If you're travelling from the south to the north of Cyprus (into the areas not controlled by the Government of the Republic of Cyprus), you should avoid the Pergamos (aka Pyla, Beyarmudu and Dheklyia) and Strovilia (aka Akyar) Crossing Points, as they're part of the United Kingdom's Sovereign Base Areas, and have different entry and exit conditions on who can use their crossing points under international law.
Non-EU nationals (including Australians) aren't permitted to cross from the north to the south at these crossing points, even if you hold a valid visa for the Republic of Cyprus.
Use a different crossing point, such as Dherynia (aka Famagusta and Gazimugusa), to avoid any issues.
You'll need to show your passport to officials when entering and leaving the north – your passport will be recorded at both checkpoints.
You can take private vehicles or hire cars through checkpoints from the south to the north. However, you can't take cars that have been hired in the north through the checkpoints into the south. No cars can cross at the Ledra Street and Ledra Palace crossings.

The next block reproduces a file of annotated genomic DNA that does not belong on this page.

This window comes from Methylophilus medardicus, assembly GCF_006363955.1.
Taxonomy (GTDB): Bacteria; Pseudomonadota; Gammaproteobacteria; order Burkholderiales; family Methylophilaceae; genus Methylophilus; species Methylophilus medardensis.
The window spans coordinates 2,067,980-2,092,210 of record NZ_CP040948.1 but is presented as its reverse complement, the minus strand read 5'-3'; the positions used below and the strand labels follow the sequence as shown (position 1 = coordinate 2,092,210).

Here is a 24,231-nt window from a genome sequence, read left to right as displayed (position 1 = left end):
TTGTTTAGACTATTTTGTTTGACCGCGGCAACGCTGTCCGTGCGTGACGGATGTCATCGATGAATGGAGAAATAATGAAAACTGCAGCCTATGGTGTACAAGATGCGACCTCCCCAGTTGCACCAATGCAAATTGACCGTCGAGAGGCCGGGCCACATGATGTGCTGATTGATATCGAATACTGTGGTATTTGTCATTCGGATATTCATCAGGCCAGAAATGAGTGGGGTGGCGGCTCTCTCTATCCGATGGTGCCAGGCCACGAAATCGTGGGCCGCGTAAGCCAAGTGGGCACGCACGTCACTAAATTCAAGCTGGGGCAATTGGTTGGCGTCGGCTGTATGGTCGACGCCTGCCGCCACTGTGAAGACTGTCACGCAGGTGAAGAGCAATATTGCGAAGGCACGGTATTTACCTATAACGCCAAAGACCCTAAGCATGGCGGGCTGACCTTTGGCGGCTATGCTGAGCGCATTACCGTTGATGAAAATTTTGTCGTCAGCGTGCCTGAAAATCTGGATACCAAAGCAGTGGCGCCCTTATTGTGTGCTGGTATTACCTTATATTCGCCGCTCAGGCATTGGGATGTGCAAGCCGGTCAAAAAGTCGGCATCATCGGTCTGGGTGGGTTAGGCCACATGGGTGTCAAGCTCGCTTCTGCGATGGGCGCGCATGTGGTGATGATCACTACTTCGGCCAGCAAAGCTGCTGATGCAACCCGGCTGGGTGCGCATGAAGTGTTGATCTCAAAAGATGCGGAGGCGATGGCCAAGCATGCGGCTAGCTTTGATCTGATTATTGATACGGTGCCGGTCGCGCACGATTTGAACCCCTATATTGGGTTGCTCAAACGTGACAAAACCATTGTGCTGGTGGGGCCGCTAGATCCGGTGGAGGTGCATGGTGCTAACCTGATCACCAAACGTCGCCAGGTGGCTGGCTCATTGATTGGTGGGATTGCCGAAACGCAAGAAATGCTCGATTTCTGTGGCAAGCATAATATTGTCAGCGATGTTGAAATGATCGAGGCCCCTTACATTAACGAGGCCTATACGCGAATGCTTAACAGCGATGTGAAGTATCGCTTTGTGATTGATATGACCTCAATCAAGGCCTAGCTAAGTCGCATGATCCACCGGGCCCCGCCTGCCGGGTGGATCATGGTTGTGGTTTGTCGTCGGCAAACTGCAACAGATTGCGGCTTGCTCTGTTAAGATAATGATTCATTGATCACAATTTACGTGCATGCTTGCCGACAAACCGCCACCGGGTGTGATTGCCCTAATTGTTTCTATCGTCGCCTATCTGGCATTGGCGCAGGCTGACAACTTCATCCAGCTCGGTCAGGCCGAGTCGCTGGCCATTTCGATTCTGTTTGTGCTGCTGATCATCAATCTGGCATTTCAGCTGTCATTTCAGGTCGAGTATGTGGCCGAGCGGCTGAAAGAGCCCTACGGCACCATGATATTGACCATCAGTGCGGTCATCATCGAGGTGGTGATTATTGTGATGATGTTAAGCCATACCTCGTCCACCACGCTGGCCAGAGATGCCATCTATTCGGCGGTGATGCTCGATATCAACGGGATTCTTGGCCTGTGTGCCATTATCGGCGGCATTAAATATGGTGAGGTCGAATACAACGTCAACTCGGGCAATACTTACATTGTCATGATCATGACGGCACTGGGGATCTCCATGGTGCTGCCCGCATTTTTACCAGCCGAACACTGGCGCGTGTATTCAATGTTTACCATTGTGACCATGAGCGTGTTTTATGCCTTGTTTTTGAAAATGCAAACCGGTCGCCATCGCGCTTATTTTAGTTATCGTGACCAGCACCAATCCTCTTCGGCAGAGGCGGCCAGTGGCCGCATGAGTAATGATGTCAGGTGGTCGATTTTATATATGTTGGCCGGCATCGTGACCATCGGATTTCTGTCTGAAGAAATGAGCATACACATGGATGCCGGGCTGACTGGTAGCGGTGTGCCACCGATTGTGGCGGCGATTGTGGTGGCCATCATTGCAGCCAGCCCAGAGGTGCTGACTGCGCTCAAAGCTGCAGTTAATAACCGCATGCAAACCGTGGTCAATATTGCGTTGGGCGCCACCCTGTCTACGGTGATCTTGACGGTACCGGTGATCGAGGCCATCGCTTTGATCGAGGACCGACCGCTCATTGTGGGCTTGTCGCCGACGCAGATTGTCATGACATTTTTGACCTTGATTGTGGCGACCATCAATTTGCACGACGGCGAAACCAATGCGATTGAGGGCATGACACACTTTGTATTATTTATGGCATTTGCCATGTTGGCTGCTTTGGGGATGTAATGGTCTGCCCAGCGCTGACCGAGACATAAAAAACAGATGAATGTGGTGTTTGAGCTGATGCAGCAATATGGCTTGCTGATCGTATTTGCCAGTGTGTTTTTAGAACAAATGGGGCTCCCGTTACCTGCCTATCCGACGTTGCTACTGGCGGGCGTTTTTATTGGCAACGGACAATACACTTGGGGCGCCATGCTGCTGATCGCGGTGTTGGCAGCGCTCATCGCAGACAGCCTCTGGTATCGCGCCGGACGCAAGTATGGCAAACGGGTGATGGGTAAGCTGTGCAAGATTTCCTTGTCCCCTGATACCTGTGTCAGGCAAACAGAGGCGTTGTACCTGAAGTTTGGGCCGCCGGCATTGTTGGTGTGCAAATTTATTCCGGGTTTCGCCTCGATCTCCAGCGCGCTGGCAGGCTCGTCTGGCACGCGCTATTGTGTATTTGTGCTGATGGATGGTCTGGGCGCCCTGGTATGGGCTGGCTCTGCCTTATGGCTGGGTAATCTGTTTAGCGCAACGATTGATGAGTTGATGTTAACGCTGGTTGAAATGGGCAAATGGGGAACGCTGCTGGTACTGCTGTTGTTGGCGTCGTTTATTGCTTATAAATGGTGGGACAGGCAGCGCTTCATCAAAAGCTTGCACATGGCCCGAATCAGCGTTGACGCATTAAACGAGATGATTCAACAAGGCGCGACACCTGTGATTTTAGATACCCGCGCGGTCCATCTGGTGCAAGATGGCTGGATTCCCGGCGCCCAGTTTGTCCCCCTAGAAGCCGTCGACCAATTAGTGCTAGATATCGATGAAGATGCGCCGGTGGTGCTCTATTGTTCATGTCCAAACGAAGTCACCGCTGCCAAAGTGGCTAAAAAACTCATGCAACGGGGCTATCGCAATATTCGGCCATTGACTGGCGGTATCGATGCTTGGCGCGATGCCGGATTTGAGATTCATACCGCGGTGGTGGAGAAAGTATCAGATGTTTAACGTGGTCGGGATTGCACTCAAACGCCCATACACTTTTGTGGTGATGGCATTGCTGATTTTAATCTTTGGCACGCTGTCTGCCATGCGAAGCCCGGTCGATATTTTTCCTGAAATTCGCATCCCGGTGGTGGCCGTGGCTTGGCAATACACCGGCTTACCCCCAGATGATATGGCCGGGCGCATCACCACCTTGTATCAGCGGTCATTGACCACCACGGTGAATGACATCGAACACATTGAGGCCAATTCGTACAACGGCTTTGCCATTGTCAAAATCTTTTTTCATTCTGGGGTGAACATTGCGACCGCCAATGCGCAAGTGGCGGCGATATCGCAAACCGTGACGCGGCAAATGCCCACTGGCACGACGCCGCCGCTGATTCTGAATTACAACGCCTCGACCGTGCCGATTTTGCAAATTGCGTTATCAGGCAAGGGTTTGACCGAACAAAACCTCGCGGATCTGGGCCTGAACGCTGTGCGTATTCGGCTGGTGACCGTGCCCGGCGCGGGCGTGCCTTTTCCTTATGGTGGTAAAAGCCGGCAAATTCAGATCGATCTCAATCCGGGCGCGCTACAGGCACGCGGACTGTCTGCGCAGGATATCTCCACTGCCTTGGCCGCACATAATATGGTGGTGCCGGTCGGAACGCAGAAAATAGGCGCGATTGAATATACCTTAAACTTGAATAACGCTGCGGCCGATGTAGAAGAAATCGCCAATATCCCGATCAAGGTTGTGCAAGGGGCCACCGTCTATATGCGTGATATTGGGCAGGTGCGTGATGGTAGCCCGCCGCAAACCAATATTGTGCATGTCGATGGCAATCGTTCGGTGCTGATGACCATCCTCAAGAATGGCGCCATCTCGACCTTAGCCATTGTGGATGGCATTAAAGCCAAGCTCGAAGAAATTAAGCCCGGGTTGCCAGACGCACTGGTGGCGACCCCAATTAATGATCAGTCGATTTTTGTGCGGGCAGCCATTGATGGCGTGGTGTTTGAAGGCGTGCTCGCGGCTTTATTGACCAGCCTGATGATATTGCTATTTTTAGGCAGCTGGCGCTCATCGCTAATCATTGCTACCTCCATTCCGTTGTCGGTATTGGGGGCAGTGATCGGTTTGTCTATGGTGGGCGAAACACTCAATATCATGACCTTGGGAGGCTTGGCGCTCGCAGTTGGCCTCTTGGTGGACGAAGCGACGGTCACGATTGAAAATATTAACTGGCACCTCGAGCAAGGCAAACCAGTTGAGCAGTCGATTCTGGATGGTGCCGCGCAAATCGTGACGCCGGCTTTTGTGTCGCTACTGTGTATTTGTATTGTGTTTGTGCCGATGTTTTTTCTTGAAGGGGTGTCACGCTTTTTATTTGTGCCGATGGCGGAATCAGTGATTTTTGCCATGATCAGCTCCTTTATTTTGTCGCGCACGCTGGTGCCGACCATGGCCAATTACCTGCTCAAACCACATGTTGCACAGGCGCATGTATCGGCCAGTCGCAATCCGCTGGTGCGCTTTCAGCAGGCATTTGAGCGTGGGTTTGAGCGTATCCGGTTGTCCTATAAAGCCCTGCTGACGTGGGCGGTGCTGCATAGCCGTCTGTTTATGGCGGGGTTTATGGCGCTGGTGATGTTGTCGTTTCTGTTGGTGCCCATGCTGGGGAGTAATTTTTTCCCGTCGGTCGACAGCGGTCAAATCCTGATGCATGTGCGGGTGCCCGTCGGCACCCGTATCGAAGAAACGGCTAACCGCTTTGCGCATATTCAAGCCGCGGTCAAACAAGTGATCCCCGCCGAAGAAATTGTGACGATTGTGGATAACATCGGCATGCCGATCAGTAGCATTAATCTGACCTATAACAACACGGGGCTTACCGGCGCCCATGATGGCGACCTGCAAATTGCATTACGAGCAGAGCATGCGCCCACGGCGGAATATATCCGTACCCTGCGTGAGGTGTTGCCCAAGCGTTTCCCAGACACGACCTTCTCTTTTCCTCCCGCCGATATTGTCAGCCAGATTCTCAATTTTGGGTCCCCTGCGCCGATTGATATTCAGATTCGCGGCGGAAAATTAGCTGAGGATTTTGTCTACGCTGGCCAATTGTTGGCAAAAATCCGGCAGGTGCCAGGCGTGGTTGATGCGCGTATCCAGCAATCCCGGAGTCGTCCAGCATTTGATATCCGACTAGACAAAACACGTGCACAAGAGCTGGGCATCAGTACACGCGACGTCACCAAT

You must be able to show your current car insurance when crossing north or south. Check your car insurance to ensure you have coverage for the area you want to drive through. Car hire companies offer insurance but be aware that their insurance may only cover you in the north or the south. There are usually insurance companies close to the crossing points, able to sell you a short-term policy.
If you plan to travel to other regional destinations, read the travel advice for these countries. Some countries may refuse entry if your passport or luggage contains evidence you entered Cyprus through any air or sea port in the non-government-controlled north.